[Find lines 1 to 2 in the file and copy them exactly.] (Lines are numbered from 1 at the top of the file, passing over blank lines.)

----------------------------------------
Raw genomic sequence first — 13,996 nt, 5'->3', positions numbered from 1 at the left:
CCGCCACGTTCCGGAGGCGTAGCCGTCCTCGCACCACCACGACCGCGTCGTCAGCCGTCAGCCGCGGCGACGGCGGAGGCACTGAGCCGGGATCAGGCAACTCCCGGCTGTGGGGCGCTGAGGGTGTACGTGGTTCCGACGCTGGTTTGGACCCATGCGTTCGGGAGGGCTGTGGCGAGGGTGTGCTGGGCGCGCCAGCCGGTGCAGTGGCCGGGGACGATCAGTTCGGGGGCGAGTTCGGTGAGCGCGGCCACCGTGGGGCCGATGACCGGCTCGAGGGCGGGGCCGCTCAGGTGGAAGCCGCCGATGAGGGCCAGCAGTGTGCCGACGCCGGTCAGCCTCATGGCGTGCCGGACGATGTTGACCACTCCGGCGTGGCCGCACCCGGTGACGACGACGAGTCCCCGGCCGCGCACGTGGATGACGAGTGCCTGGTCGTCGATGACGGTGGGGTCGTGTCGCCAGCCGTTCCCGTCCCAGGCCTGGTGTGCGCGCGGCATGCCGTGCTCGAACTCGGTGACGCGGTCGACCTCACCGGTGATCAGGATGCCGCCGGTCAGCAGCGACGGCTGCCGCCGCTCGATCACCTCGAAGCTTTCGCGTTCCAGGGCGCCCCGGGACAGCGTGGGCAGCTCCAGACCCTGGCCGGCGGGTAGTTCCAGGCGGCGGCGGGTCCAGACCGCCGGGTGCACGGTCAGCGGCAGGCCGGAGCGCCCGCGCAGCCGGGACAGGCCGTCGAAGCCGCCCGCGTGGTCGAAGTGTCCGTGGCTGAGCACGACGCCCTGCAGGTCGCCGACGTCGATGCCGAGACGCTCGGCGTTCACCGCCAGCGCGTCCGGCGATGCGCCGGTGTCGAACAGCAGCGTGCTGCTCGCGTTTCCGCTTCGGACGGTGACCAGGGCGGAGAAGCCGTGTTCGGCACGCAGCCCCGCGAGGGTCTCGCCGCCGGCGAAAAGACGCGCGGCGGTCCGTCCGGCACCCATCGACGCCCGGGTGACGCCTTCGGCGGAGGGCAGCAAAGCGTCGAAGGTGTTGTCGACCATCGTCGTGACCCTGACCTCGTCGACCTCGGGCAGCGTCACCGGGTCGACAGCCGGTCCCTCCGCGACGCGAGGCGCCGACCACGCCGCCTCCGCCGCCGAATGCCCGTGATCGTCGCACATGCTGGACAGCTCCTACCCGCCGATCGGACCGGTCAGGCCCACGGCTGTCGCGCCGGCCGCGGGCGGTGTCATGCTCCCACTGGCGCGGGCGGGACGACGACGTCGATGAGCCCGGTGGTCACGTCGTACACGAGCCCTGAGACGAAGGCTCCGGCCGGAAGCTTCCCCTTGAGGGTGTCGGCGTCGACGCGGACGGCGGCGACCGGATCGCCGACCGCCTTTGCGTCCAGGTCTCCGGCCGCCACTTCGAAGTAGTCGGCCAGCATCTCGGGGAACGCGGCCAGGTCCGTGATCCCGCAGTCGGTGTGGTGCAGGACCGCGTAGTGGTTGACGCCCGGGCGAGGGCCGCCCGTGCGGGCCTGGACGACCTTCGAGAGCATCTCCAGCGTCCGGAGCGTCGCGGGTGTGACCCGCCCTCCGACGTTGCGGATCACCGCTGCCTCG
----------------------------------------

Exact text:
Raw genomic sequence first — 13,996 nt, 5'->3', positions numbered from 1 at the left:
CCGCCACGTTCCGGAGGCGTAGCCGTCCTCGCACCACCACGACCGCGTCGTCAGCCGTCAGCCGCGGCGACGGCGGAGGCACTGAGCCGGGATCAGGCAACTCCCGGCTGTGGGGCGCTGAGGGTGTACGTGGTTCCGACGCTGGTTTGGACCCATGCGTTCGGGAGGGCTGTGGCGAGGGTGTGCTGGGCGCGCCAGCCGGTGCAGTGGCCGGGGACGATCAGTTCGGGGGCGAGTTCGGTGAGCGCGGCCACCGTGGGGCCGATGACCGGCTCGAGGGCGGGGCCGCTCAGGTGGAAGCCGCCGATGAGGGCCAGCAGTGTGCCGACGCCGGTCAGCCTCATGGCGTGCCGGACGATGTTGACCACTCCGGCGTGGCCGCACCCGGTGACGACGACGAGTCCCCGGCCGCGCACGTGGATGACGAGTGCCTGGTCGTCGATGACGGTGGGGTCGTGTCGCCAGCCGTTCCCGTCCCAGGCCTGGTGTGCGCGCGGCATGCCGTGCTCGAACTCGGTGACGCGGTCGACCTCACCGGTGATCAGGATGCCGCCGGTCAGCAGCGACGGCTGCCGCCGCTCGATCACCTCGAAGCTTTCGCGTTCCAGGGCGCCCCGGGACAGCGTGGGCAGCTCCAGACCCTGGCCGGCGGGTAGTTCCAGGCGGCGGCGGGTCCAGACCGCCGGGTGCACGGTCAGCGGCAGGCCGGAGCGCCCGCGCAGCCGGGACAGGCCGTCGAAGCCGCCCGCGTGGTCGAAGTGTCCGTGGCTGAGCACGACGCCCTGCAGGTCGCCGACGTCGATGCCGAGACGCTCGGCGTTCACCGCCAGCGCGTCCGGCGATGCGCCGGTGTCGAACAGCAGCGTGCTGCTCGCGTTTCCGCTTCGGACGGTGACCAGGGCGGAGAAGCCGTGTTCGGCACGCAGCCCCGCGAGGGTCTCGCCGCCGGCGAAAAGACGCGCGGCGGTCCGTCCGGCACCCATCGACGCCCGGGTGACGCCTTCGGCGGAGGGCAGCAAAGCGTCGAAGGTGTTGTCGACCATCGTCGTGACCCTGACCTCGTCGACCTCGGGCAGCGTCACCGGGTCGACAGCCGGTCCCTCCGCGACGCGAGGCGCCGACCACGCCGCCTCCGCCGCCGAATGCCCGTGATCGTCGCACATGCTGGACAGCTCCTACCCGCCGATCGGACCGGTCAGGCCCACGGCTGTCGCGCCGGCCGCGGGCGGTGTCATGCTCCCACTGGCGCGGGCGGGACGACGACGTCGATGAGCCCGGTGGTCACGTCGTACACGAGCCCTGAGACGAAGGCTCCGGCCGGAAGCTTCCCCTTGAGGGTGTCGGCGTCGACGCGGACGGCGGCGACCGGATCGCCGACCGCCTTTGCGTCCAGGTCTCCGGCCGCCACTTCGAAGTAGTCGGCCAGCATCTCGGGGAACGCGGCCAGGTCCGTGATCCCGCAGTCGGTGTGGTGCAGGACCGCGTAGTGGTTGACGCCCGGGCGAGGGCCGCCCGTGCGGGCCTGGACGACCTTCGAGAGCATCTCCAGCGTCCGGAGCGTCGCGGGTGTGACCCGCCCTCCGACGTTGCGGATCACCGCTGCCTCG